Next, plug the other end of the extension cord into the portable CD player headphone jack (or your iPod headphone jack if you trust your work). Turn the volume of the CD player/iPod to minimum. Place a cassette tape (with music on it, not blank) into the tape player. The head unit will switch from radio to tape mode. You should hear absolutely nothing. You should be able to turn the radio volume all the way up without hearing any hiss, hum, or static. If you hear anything, turn everything off and check your work.
Now for the moment youíve been waiting for. With the head unit volume set at a low-moderate level, start the CD player (or iPod) and slowly turn up the volume on the player. You should start to hear music through your carís speakers. You may have to turn the playerís volume up all the way to make it sound loud enough. If everything sounds normal, congratulations!
You can now hook up your iPod and give it a try. Use your iPodís line-out if it has that feature. Otherwise, use the headphone output. You will probably have to turn the iPodís volume to maximum if you use the headphone jack. Sit back and listen to the music for a moment. It should sound just as good as the vehicleís CD player. Try gently wiggling some of the wiring connections to make sure there are no loose connections. If there are, you will hear static or popping. Play a song that will let you confirm that the left and right channels are playing in the correct speakers.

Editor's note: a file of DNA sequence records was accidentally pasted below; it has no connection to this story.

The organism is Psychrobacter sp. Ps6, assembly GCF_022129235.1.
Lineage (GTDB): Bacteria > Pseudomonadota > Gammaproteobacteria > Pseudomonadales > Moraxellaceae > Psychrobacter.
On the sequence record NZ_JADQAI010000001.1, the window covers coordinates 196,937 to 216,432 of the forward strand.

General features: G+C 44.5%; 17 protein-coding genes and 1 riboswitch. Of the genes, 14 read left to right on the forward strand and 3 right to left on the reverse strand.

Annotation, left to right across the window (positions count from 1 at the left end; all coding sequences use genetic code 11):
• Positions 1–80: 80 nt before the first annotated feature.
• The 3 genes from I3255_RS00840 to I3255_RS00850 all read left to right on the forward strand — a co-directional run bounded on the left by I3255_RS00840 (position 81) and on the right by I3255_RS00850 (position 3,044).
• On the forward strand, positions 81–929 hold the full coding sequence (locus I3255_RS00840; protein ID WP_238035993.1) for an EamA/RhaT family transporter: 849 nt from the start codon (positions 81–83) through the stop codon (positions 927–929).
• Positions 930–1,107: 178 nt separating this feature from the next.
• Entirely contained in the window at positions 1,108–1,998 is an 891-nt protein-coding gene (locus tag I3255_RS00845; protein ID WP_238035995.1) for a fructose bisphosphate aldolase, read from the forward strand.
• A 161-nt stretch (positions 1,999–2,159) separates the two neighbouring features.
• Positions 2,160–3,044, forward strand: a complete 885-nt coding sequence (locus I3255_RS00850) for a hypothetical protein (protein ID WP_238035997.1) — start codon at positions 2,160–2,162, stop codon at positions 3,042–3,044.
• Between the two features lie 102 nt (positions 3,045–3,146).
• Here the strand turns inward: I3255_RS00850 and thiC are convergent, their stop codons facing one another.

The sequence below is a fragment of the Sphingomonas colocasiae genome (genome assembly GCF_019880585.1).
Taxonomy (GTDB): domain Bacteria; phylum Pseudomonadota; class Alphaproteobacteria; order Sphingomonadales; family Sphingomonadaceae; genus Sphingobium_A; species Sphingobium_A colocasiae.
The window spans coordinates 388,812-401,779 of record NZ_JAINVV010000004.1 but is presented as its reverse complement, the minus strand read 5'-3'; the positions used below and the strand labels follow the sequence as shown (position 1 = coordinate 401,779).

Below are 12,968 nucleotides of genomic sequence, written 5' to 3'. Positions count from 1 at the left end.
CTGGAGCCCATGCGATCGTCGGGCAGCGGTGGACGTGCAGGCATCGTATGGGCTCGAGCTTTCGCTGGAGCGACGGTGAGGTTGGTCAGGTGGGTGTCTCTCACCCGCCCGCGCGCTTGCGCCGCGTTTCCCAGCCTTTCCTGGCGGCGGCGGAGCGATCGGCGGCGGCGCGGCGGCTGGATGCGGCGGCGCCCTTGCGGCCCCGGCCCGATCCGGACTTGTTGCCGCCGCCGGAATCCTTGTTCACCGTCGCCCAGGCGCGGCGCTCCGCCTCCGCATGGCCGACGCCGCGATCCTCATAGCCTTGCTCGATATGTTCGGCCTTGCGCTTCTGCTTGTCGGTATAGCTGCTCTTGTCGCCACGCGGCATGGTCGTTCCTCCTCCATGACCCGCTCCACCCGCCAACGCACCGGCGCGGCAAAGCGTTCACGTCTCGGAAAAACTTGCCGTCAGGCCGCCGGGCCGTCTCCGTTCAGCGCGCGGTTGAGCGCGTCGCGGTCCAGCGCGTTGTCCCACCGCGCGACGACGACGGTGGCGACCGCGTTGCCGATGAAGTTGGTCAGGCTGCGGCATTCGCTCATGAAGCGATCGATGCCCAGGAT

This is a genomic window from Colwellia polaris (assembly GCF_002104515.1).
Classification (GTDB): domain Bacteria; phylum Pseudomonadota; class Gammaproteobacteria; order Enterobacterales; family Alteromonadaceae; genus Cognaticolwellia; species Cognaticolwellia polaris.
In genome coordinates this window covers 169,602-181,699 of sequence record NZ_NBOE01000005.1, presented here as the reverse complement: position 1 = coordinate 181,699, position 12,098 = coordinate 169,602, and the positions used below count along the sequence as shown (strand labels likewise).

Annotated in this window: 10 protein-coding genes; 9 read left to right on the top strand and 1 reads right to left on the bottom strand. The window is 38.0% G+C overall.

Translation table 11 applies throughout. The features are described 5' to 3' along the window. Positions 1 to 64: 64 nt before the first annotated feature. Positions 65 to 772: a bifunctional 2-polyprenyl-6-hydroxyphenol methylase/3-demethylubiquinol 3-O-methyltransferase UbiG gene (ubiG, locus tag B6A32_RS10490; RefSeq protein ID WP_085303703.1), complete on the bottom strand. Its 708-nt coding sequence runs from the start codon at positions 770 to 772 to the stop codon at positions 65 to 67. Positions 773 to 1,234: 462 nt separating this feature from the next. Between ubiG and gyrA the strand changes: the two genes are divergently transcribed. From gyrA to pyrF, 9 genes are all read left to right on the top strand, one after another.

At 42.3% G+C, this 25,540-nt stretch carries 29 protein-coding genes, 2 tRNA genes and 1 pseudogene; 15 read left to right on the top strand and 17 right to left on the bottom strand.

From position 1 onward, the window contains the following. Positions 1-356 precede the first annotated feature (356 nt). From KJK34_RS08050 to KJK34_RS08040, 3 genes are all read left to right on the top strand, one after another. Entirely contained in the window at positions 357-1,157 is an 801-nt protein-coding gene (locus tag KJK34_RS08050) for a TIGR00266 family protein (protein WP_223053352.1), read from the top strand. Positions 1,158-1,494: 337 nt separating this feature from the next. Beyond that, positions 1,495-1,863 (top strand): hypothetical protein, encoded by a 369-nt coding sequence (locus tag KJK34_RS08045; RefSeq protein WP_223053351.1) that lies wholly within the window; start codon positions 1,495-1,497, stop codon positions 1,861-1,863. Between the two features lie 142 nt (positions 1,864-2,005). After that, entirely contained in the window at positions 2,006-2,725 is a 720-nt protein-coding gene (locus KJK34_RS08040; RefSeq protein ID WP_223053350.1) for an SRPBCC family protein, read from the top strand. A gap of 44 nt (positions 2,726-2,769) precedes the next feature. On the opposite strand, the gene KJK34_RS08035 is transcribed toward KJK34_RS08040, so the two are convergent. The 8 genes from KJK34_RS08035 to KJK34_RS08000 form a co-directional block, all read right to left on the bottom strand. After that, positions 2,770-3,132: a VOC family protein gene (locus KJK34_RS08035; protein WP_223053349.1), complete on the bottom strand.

Once your satisfied that it works, turn everything off. Unplug the iPod.
8) Pull the radio back out. Wrap electrical tape around the tap-in connectors to prevent them from shorting on anything. Wrap any exposed wires with electrical tape to make sure they donít rub and short out. Wrap electrical tape around the jumper cable and extension cord to make sure they donít come apart. Route the extension wire to a convenient place in the vehicle. I routed mine through the center console so its completely hidden in the arm rest. Make sure you have enough slack at the back of the radio so it will slide in and out easily.
9) Reconnect all the connectors to the back of the radio. Remove the DIN tools from the radio. Gently slide the radio back in place until it locks. Be careful not to pinch any of the wires in the process.
Thanks to Alfred for a detailed write up.